The Investment Column: Emerging economies give Ashmore a strong hand

UK Coal; Ark Therapeutics
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The Independent Online

Our view: Hold

Share price: 251.75p (+1.75p)

Mark Coombs, the chief executive of Ashmore, netted £170m from the float of the emerging markets asset manager in October. But, does his cashing in mean that this is as good as it gets for Ashmore or is there more upside for investors?

First, it is important to note that Mr Coombs, and the company's staff, retain a 68 per cent stake in the group so they are all incentivised to keep the profits rolling in. And yesterday, Ashmore issued solid trading update to the City, showing that this is exactly what is happening. It boasted of a 33 per cent rise in the amount of money it has to manage to $26.8bn in the six months to the end of December, leaving Ashmore on course to deliver around £100m in profits for the year to the end of June 2007.

Since it was set up in 1992 as a division of Australia and New Zealand Banking Group, Ashmore has enjoyed tremendous growth.

Back in those days it had little more than $10m to manage. The strong returns the asset manager has been able to deliver for its investors in recent years have been thanks to the re-rating of emerging country debt.

Six years ago, only 2 per cent of emerging country government debt was investment grade. Now credit rating agencies rate half of emerging debt at investment grade or better, a state of affairs that is unlikely to be reversed anytime soon. In fact, some emerging countries look to have stronger economies that many EU members.

The question facing those interested in Ashmore now is does the group deserve its present stock market valuation? The answer to this is probably yes.

Its shares trade at a near-20 per cent premium to the wider fund management sector. Ashmore enjoys above average earnings growth, as well as high cash generation, which leaves plenty of room for increased returns to its shareholders. All this makes the stock worth holding, but investors should not expect any dramatic performance in the short term.

UK Coal

Our view: Hold

Share price: 417p (unch)

UK Coal owns what is left of England's coal industry. In fact, the company produces around a fifth of the coal the country burns every year. These days, however, the City is not really very interested in the group's mining operations. It is UK Coal's property portfolio that has got the investor pulses racing.

As yesterday's trading statement showed, the group's coal business is in a poor state. For the year to 31 December 2006, the Doncaster-based firm will post a pre-tax loss of £33m which, although an improvement on the £62m deficit it revealed in 2005, is still pretty bad. In the year just gone the business has suffered from production problems at two of its remaining deep mines and legacy contracts which mean it gets much less than the market price for coal.

However, UK Coal's property portfolio more than makes up for this. It owns 50,000 acres of land which constitute one of the biggest brownfield land banks in the country. Over the next six years the group plans to develop a part of this to provide 14,000 new homes and over 25 million square feet of industrial and office space. Most of the vacant land is on disused open cast and deep mine sites along the M1/A1 corridor from Newcastle to Leicester. Re-development work has already begun at a site near Sheffield.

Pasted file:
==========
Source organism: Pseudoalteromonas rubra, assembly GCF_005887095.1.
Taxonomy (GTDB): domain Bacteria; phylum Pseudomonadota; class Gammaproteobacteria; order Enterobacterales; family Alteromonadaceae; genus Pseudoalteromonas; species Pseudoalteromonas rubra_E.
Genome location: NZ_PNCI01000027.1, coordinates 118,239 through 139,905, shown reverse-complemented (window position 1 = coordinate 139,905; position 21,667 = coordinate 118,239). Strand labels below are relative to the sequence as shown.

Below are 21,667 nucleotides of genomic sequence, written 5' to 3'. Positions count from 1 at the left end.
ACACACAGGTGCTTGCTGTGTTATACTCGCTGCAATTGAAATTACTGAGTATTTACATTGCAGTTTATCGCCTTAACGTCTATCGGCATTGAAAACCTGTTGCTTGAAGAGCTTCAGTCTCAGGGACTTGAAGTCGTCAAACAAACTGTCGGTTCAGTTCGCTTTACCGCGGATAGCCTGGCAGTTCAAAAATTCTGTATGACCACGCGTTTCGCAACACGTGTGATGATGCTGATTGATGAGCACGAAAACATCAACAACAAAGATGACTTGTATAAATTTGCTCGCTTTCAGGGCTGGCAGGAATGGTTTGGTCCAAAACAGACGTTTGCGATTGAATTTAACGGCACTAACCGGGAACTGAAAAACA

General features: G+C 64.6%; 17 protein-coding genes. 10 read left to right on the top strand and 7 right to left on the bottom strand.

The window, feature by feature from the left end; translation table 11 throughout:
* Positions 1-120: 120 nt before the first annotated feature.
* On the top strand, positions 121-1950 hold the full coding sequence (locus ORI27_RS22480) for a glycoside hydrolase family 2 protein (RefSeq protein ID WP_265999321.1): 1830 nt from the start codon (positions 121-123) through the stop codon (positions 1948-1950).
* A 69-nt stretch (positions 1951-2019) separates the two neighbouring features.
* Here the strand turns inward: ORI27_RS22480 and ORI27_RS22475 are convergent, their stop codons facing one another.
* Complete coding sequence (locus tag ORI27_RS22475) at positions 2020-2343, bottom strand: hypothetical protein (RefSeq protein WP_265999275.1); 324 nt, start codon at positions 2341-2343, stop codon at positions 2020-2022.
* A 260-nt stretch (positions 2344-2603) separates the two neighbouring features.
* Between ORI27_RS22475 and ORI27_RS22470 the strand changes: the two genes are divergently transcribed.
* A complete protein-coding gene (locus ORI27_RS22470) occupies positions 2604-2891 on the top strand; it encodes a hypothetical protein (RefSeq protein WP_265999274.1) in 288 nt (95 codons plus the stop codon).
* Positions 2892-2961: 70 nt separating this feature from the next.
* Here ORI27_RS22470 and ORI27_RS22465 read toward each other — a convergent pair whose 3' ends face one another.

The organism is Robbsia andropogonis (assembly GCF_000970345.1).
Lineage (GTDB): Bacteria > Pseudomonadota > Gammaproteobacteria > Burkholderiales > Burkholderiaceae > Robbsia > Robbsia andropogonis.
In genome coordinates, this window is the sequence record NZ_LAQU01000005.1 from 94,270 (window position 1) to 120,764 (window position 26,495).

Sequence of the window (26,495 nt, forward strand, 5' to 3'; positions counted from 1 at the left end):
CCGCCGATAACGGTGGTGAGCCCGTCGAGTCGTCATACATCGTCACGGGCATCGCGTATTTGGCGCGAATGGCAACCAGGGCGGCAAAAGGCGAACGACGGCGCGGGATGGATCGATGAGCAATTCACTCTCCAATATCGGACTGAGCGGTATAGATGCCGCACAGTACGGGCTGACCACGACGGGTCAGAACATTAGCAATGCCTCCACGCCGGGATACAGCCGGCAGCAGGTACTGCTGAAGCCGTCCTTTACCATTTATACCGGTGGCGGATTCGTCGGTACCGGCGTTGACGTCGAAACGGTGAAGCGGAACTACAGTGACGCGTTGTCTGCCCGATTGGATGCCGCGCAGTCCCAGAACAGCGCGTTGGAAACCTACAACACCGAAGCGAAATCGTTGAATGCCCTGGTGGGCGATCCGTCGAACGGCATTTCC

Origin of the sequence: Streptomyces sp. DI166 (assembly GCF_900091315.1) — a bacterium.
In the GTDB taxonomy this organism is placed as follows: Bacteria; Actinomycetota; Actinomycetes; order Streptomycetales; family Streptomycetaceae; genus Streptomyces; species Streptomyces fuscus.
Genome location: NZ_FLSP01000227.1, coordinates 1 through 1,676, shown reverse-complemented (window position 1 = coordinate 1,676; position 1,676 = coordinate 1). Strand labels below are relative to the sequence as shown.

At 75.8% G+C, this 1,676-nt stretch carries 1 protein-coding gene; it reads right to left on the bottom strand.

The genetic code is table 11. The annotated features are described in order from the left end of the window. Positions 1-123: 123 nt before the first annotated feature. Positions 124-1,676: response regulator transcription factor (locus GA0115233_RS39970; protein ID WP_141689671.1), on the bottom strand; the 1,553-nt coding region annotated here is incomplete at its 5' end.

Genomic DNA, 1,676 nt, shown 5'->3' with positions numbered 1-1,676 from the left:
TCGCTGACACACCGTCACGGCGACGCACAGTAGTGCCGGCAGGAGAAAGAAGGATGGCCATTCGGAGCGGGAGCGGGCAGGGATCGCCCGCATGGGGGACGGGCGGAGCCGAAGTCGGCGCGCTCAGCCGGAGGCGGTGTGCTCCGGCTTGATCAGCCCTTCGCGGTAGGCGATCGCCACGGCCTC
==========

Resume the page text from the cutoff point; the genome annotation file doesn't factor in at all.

Management yesterday said the current worth of its land bank is £343m, but once it is fully developed this figure could rise to well over £800m. Given that the whole of UK Coal (including what is left of its coal business) is valued at £660m, the stock is well worth holding.

Ark Therapeutics

Our view: Worth a punt

Share price: 132p (+13.25p)

Ark Therapeutics is leading the way in gene therapy. The healthcare company specialises in vascular disease, wound care and cancer - all growing markets with opportunities for new products to generate high rewards.

Ark's treatment for brain cancer, Cerepro, which is in final stage trials, has no competitors and is set to be the first gene-based therapy medicine on the market outside China. The company also recently signed a series of marketing deals for its wound dressing Kerraboot.

Its other key product, Trinam, is now also about to enter phase-three trials following a better-than-expected meeting with the US Food and Drug Administration on its second-stage trials. The FDA ruled that the drug will now only need a single phase-three trial - relatively small with around 250 patients - before it heads for market approval.

Trinam is a therapy designed to prevent blood vessels blocking in kidney dialysis patients who have undergone surgery. If all goes well it could reach the market in late 2009 and analysts are forecasting potential sales of £450m.

Shares surged 11 per cent - up 13.25p to 132p - yesterday on the back of the announcement, leaving the company with a market valuation of around £220m.

Fund management giant Fidelity recently invested in the company and currently holds a 4 per cent stake. It has also been given warrants to buy further shares at 140p which highlights their belief the stock has considerably further to go.

With approval of Cerepro scheduled for spring this year and further upside expected from Trinam, it's worth a punt.

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